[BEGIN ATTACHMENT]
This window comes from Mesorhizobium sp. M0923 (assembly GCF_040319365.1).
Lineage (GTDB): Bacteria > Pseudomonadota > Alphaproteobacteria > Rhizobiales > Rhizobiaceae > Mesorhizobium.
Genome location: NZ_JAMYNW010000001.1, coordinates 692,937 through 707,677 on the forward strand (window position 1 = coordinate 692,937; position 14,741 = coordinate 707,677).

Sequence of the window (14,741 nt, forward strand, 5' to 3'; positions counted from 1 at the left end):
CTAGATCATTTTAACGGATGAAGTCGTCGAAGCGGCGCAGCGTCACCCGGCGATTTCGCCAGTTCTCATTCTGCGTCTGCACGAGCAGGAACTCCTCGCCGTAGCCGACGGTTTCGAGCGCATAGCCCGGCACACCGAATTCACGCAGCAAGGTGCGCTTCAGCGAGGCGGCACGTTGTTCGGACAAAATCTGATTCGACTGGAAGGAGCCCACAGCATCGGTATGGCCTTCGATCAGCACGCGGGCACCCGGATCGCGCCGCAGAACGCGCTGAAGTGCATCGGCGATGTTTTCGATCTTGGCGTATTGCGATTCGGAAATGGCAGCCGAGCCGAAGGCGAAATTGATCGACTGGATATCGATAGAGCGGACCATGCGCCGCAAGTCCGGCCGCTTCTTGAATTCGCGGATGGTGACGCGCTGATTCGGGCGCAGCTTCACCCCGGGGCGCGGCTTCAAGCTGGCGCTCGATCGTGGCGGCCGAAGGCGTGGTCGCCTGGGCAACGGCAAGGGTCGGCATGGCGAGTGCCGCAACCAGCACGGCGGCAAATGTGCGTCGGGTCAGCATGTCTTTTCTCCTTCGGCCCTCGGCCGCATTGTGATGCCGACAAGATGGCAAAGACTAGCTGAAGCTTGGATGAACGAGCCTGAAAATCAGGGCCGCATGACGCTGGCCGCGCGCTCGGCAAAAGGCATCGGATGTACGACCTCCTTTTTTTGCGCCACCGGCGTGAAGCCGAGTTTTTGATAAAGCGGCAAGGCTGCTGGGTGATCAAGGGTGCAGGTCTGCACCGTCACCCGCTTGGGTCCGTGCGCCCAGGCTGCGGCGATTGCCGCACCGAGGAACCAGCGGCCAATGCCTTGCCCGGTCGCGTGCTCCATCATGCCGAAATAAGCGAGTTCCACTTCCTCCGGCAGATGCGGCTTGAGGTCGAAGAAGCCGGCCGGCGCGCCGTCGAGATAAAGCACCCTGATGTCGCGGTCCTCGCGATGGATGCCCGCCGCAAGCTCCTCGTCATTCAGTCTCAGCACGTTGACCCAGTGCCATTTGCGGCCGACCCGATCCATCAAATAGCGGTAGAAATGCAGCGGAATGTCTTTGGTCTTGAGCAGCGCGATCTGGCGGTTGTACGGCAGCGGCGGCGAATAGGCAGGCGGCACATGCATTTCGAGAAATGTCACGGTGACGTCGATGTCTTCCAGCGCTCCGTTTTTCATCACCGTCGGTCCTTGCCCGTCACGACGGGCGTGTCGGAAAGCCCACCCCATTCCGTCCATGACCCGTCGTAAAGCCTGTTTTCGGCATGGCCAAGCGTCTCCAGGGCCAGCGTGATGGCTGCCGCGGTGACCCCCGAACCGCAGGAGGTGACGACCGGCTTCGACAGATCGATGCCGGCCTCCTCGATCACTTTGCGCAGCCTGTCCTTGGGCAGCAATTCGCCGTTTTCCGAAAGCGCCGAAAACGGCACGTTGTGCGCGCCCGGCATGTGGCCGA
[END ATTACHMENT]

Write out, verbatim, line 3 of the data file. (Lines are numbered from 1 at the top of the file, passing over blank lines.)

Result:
Genome location: NZ_JAMYNW010000001.1, coordinates 692,937 through 707,677 on the forward strand (window position 1 = coordinate 692,937; position 14,741 = coordinate 707,677).